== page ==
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Hydraulic production with highest ever monthly figure pushes renewable energy to all-time highs since 1979

 

Renewable production supplied 88% of electricity consumption in February (including net exports), while non-renewable supplied the remaining 12%. This is the highest renewable percentage since April 1979. The foreign trade balance favoured exports, amounting to around 20% of the domestic consumption. 

Electricity consumption showed a year-on-year contraction of 3.1%, fundamentally due to the leap year effect, with this year having one day less than the previous one. When correcting for temperature and working days, the drop is attenuated to 0.8%, with the lockdown brought upon by the pandemic having no significant effect. The annual change registered a marginally positive variation of 0.1%, or 1.3% less when correcting for temperature and working days. 

This month, conditions were particularly favourable for renewable energy. The hydropower capability index stood at 1.85 (historical average of 1), with hydraulic production showing the highest monthly production ever, at 2709 GWh, whereas the wind-power capability index stood at 1.19 (historical average of 1). Renewable production supplied 88% of consumption (including net exports), while non-renewable supplied the remaining 12%. This is the highest renewable share since April 1979. The foreign trade balance favoured exports, amounting to around 20% of the domestic consumption.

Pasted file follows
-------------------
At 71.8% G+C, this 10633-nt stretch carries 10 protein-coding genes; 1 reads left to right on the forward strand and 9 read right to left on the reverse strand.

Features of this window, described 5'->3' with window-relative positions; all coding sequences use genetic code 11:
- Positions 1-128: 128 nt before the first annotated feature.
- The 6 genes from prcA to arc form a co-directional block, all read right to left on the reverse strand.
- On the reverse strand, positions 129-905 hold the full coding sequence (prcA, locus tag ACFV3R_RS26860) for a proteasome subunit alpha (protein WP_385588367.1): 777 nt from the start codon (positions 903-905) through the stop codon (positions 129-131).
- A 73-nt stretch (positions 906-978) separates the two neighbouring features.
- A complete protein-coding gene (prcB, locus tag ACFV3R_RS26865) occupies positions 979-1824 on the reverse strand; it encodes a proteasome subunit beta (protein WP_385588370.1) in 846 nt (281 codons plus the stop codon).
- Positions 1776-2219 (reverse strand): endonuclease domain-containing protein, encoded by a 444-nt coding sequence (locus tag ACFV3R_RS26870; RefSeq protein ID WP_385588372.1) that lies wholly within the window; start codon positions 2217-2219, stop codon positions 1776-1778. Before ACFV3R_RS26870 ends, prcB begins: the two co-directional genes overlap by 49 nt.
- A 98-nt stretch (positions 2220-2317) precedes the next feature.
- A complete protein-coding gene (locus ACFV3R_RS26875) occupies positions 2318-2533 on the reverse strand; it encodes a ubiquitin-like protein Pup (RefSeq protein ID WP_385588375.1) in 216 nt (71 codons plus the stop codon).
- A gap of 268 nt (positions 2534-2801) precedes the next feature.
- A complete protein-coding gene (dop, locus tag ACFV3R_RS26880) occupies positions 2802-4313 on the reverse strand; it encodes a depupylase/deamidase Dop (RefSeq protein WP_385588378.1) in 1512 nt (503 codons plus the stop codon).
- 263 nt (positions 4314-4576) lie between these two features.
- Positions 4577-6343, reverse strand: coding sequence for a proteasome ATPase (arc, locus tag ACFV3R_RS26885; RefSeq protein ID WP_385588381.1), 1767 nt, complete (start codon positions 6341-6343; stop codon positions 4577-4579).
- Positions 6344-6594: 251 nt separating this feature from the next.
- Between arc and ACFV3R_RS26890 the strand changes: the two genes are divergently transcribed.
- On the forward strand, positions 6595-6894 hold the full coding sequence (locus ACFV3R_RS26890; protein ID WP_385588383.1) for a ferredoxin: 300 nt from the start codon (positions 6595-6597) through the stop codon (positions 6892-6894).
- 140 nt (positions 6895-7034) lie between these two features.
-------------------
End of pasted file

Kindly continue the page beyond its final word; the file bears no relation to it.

From January to February, the hydropower capability index stood at 1.39 (historical average of 1), whereas the wind-power capability index was at 1.14 (historical average of 1). In these two months, renewable production supplied 79% of consumption, broken down into 42% for hydropower, 30% for wind power, 5% for biomass, and 2% for photovoltaics. Non-renewable production supplied 21% of consumption, mainly with natural gas, with coal accounting for around 2% of consumption only. The foreign trade balance favoured exports, amounting to around 6% of the domestic consumption.

The natural gas market recorded a negative year-on-year variation of 25% in February. This sharp decline was due to the power production segment, which fell by 77%, as a result of the high availability of renewable energy. The conventional segment saw a positive evolution of 2.6%, with the lockdown having no effect, as is the case with electricity. 

At the end of February, the accumulated annual consumption of natural gas showed a negative variation of 17%, with the conventional segment growing 2.4% and the power production segment contracting 52%.